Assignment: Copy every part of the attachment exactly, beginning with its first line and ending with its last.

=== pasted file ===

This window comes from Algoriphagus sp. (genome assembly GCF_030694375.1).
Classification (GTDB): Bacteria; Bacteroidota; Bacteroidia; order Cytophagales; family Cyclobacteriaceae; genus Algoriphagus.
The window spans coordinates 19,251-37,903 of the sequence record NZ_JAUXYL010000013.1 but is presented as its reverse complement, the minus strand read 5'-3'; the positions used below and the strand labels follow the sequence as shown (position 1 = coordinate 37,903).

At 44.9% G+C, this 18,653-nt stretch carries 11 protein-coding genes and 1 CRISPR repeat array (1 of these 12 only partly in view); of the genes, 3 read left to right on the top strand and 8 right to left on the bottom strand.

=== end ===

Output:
This window comes from Algoriphagus sp. (genome assembly GCF_030694375.1).
Classification (GTDB): Bacteria; Bacteroidota; Bacteroidia; order Cytophagales; family Cyclobacteriaceae; genus Algoriphagus.
The window spans coordinates 19,251-37,903 of the sequence record NZ_JAUXYL010000013.1 but is presented as its reverse complement, the minus strand read 5'-3'; the positions used below and the strand labels follow the sequence as shown (position 1 = coordinate 37,903).

At 44.9% G+C, this 18,653-nt stretch carries 11 protein-coding genes and 1 CRISPR repeat array (1 of these 12 only partly in view); of the genes, 3 read left to right on the top strand and 8 right to left on the bottom strand.